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High-performance  liquid chromatography (HPLC) is one of the mainstay techniques in an analytical chemistry lab. However, a key challenge in highly regulated laboratories is when scientists must switch from one HPLC system to another, or exchange methods between different labs and sites. The process of transferring a method to the receiving HPLC system involves checking and adjusting multiple parameters such as instrument settings and configurations. If this is not carried out carefully, the receiving instrument and method might produce results inconsistent with the original system in terms of retention times and peak shapes for the analytes of interest, ultimately rendering analysis unreliable. Conversely, making method adjustments can lead to lack of compliance with regulator validated analytical protocols. In this article, we review the main challenges with method transfer and highlight how advanced HPLC technologies can help smooth this transition.  

There are a few scenarios where analytical procedures might need to be transferred between HPLC instruments:

1)    Method transfer to new equipment in the same lab, perhaps to a different vendor or a newer iteration of your existing instrument.

2)    Method transfer to equipment in a different lab, for example from an R&D laboratory to a QC laboratory, or from a sponsor laboratory to a contract research organization.

This second scenario is becoming more common because of increased outsourcing to external laboratories, and because methods are more frequently shared across multiple international sites within an organization. In many such cases, chromatography instruments are not identical, and so difficulties arise when scientists attempt to reproduce their results.

All HPLC protocols must also comply with the standardized guidelines for analytical chromatography created by regulatory bodies such as the World Health Organization, the United States Pharmacopeia (USP621 regulations), and the EU Good Manufacturing Practice guidelines. This presents challenges for scientists trying to adjust variables to an extent permitted by regulators while ensuring accurate and reproducible analysis.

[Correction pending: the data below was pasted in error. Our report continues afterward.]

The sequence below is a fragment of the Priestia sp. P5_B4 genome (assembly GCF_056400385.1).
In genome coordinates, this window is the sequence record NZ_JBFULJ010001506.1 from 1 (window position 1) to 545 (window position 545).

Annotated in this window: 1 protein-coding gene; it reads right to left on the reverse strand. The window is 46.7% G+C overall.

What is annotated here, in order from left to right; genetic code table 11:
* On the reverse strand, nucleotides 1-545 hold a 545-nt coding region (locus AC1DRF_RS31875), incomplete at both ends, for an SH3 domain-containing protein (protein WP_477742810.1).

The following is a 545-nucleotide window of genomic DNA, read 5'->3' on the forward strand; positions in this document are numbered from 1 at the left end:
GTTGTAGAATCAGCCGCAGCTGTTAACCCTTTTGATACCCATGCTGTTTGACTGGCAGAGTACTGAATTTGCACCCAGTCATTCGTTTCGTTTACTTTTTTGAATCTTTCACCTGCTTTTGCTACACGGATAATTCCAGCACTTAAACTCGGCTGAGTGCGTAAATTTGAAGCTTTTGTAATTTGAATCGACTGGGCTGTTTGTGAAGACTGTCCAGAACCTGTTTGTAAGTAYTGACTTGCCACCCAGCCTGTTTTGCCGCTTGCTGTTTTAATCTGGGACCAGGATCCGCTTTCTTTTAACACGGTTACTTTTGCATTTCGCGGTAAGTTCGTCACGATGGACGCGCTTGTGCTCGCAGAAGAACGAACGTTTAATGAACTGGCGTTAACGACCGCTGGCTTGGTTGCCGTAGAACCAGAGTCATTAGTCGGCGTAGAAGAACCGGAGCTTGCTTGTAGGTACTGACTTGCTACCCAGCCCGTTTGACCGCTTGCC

The extent to which a certain instrument parameter influences the success of a method transfer process will depend on the specific application. However, there are some factors that remain important across all HPLC methods.

With many liquid chromatography systems not set up to offer the flexibility to adjust these instrument inherent parameters, transfer can become time-consuming, complex and prone to failure. Thankfully, advanced HPLC technologies are now available to help address these challenges including:

GDV is essentially the sum of the volume after the point of mixing in the pump, flushed autosampler volume and connecting capillaries to the column head. It causes the delay from the time when the HPLC or UHPLC pump is programmed to produce a specified solvent composition, to when the composition reaches the column.

As different instruments have different components, the GDV might need to be adjusted when methods are transferred. HPLC systems can also have different pumping technologies known as low- and high-pressure mixing pumps. A large GDV difference between the pump types, but also within one pump type, can cause a significant difference in GDV.

One common way to measure the GDV is to program the pump to deliver a linear gradient from 0% to 100% B, with channel B containing a UV-absorbent compound, such as caffeine. The GDV can then be calculated using the time it takes for the UV trace to reach 50% of the maximum (Figure 1).

Figure 1: Method for determination of an instrument gradient delay volume. Two different instrument behaviors are shown as well as two commonly used data evaluation procedures (blue and green arrows).